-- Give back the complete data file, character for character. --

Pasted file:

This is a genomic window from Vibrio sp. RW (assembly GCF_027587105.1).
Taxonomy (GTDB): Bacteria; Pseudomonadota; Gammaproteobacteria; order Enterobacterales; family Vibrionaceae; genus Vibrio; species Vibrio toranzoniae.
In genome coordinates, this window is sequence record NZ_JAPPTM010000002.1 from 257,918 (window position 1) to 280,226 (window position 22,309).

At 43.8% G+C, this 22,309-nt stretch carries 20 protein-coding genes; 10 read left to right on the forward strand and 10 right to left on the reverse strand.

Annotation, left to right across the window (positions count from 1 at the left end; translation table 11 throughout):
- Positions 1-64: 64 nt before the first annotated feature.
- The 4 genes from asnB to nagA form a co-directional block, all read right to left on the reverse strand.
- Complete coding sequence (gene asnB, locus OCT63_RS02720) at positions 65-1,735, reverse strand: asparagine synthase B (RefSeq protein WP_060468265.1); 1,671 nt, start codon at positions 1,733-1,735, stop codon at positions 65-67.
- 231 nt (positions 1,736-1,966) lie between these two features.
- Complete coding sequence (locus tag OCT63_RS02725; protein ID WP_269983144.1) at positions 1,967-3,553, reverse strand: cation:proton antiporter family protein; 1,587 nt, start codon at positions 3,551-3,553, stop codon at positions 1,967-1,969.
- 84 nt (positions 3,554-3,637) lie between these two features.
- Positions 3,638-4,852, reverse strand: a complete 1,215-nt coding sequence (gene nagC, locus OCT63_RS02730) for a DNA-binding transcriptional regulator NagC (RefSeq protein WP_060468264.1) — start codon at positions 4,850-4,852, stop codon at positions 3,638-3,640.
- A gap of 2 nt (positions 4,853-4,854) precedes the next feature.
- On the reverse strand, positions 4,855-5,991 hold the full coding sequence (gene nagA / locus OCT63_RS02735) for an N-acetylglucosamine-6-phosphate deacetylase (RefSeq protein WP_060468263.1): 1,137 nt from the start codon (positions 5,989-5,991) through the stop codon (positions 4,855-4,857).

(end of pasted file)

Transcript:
This is a genomic window from Vibrio sp. RW (assembly GCF_027587105.1).
Taxonomy (GTDB): Bacteria; Pseudomonadota; Gammaproteobacteria; order Enterobacterales; family Vibrionaceae; genus Vibrio; species Vibrio toranzoniae.
In genome coordinates, this window is sequence record NZ_JAPPTM010000002.1 from 257,918 (window position 1) to 280,226 (window position 22,309).

At 43.8% G+C, this 22,309-nt stretch carries 20 protein-coding genes; 10 read left to right on the forward strand and 10 right to left on the reverse strand.

Annotation, left to right across the window (positions count from 1 at the left end; translation table 11 throughout):
- Positions 1-64: 64 nt before the first annotated feature.
- The 4 genes from asnB to nagA form a co-directional block, all read right to left on the reverse strand.
- Complete coding sequence (gene asnB, locus OCT63_RS02720) at positions 65-1,735, reverse strand: asparagine synthase B (RefSeq protein WP_060468265.1); 1,671 nt, start codon at positions 1,733-1,735, stop codon at positions 65-67.
- 231 nt (positions 1,736-1,966) lie between these two features.
- Complete coding sequence (locus tag OCT63_RS02725; protein ID WP_269983144.1) at positions 1,967-3,553, reverse strand: cation:proton antiporter family protein; 1,587 nt, start codon at positions 3,551-3,553, stop codon at positions 1,967-1,969.
- 84 nt (positions 3,554-3,637) lie between these two features.
- Positions 3,638-4,852, reverse strand: a complete 1,215-nt coding sequence (gene nagC, locus OCT63_RS02730) for a DNA-binding transcriptional regulator NagC (RefSeq protein WP_060468264.1) — start codon at positions 4,850-4,852, stop codon at positions 3,638-3,640.
- A gap of 2 nt (positions 4,853-4,854) precedes the next feature.
- On the reverse strand, positions 4,855-5,991 hold the full coding sequence (gene nagA / locus OCT63_RS02735) for an N-acetylglucosamine-6-phosphate deacetylase (RefSeq protein WP_060468263.1): 1,137 nt from the start codon (positions 5,989-5,991) through the stop codon (positions 4,855-4,857).